The Daily Telegraph

Price freeze will save households £1,000 a year

PM pledges to end gas crisis with £200bn giveaway that economists say could avert recession

- By Tony Diver and Ben Riley-smith

HOUSEHOLD energy bills are to be cut by £1,000 as part of a sweeping £200bn interventi­on by Liz Truss as she pledged to end the power crisis “once and for all”.

In an extensive package of support that economists said could help avoid a recession, the Prime Minister said she will freeze average household bills at £2,500 from Oct 1, cancelling next month’s planned rise to £3,549. Businesses will benefit from a separate sixmonth price freeze.

As wholesale prices continue to increase, Ms Truss said the freeze would take between four and five points off inflation, which is currently forecast to reach 13pc by the end of 2022.

Economists said the Government’s financial support made it less likely that the UK would fall into recession this year. Samuel Tombs, at Pantheon Macroecono­mics, said the average British household would now spend less on energy over the next six months than during the previous six, which would support consumer spending. Allan Monks, at JP Morgan, expects the economy to shrink for just one quarter, avoiding a full recession.

As well as short-term support, Ms Truss also announced a series of measures to increase the UK’S energy supply in the long term, and a new energy taskforce led by Madelaine Mcternan, who led the Government’s vaccine taskforce.

She overturned the 2019 moratorium on fracking, which was backed by a Conservati­ve manifesto pledge at the last election, with immediate effect and promised to expand the production of oil and gas in the North Sea.

Ms Truss said she had set the UK “a new ambition for our country” to be a net exporter of energy by 2040.

Ministers believe gas could be supplied by fracking within the next six months, and are launching a new oil and gas licensing round as early as next week. It will produce 100 new licences for exploratio­n and extraction.

It is understood that the Government is considerin­g ways to discourage local opposition to fracking projects, such as allowing people living near fracking sites to have subsidised bills.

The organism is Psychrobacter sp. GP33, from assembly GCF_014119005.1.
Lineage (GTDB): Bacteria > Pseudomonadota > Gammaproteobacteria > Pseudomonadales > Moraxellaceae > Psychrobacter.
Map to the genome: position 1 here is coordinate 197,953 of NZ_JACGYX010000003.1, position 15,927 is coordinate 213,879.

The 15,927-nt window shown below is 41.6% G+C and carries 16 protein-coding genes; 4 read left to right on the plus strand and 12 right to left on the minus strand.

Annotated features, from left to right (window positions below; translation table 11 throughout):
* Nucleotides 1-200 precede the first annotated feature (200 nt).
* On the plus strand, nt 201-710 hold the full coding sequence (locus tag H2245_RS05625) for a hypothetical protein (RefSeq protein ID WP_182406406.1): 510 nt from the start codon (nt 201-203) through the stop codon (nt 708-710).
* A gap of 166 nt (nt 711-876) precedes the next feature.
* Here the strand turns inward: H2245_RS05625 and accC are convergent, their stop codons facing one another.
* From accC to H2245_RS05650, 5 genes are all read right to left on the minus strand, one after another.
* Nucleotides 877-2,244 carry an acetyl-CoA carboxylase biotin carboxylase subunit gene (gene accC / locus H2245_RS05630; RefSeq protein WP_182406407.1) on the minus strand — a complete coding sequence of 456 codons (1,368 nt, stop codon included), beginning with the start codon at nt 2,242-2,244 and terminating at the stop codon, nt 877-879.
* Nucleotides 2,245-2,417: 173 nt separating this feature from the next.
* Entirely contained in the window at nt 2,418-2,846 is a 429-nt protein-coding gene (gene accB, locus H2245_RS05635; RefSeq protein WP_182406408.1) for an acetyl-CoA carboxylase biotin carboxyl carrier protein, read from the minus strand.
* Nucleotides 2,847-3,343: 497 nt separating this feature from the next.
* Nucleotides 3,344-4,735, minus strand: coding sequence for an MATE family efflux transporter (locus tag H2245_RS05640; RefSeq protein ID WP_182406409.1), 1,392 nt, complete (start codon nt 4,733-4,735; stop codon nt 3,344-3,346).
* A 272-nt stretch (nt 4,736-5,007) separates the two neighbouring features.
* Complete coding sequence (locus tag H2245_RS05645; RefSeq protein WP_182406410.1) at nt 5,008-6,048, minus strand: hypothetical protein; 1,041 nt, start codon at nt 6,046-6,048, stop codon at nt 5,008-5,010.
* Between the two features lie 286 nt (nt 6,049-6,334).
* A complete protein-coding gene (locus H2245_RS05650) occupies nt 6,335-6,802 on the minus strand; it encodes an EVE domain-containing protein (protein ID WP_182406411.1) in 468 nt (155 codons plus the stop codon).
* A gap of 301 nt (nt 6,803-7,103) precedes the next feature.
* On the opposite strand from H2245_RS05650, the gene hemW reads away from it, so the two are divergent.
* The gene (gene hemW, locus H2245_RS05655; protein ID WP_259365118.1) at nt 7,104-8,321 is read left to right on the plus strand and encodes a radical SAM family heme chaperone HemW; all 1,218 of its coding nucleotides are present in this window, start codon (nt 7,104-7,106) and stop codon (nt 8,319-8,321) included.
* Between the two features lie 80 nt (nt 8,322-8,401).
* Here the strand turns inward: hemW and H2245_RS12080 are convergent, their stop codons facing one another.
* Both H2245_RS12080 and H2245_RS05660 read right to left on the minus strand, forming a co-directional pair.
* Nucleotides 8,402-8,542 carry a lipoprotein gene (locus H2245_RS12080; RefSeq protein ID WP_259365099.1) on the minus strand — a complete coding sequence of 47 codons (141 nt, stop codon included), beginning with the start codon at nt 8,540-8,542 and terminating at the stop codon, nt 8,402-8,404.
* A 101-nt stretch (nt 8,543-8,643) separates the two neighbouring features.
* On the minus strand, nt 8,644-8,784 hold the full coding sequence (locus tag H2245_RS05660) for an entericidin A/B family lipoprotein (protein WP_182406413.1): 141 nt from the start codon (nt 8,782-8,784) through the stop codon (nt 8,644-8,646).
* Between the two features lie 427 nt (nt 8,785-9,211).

Chemical and energy giant Ineos, which has been pushing to start fracking, said it was ready to apply for a fracking licence. Tom Crotty, director of the company, said: “We are renewing our offer to the Government to drill a shale gas test well in the UK. We believe we can prove we can do it safely and without harm to the environmen­t.”

A separate Government review, chaired by the Conservati­ve MP Chris Skidmore, will assess whether the pledge to hit net zero carbon emissions by 2050 is being achieved in an economical­ly efficient way. Ms Truss said the Government would give an official costing of the plan in a full Budget in the coming weeks.

The cost of the “Energy Price Guarantee” will ultimately be borne by the taxpayer, because the Government will pay energy suppliers the difference between the normal price and the new frozen price. The energy price cap is currently set at £1,971, up from £1,138 in February 2021.

Ms Truss said: “I’m acting immediatel­y

‘Extraordin­ary challenges call for extraordin­ary measures, ensuring the UK is not in this situation again’

so people and businesses are supported over the next two years, with a new Energy Price Guarantee, and tackling the root cause of the issues by boosting domestic energy supply.

“Extraordin­ary challenges call for extraordin­ary measures, ensuring that the United Kingdom is never in this situation again.”

The lower cap will be achieved partly through scrapping green levies on energy bills, which cost the average bill payer around £152 a year.

Around 28m households will still receive a £400 support payment this autumn, designed to help them pay higher bills when the cap increased.

The household support package is not available in Northern Ireland, where the energy regulator does not have a price cap, but officials are working to design a similar package to offer households there.

Equivalent support will also be offered to consumers who do not have standard energy tariffs, and there will be a fund available to support households on heat networks.

Under Ms Truss’s plans, businesses will receive the same support for the next six months, after facing energy increases of up to 500pc.

Charities, schools, hospitals and other public buildings will also receive support packages.

Kwasi Kwarteng, the Chancellor, said: “Millions of families and businesses across the country can now breathe a massive sigh of relief, safe in the knowledge that the Government is standing behind them this winter and the next.”

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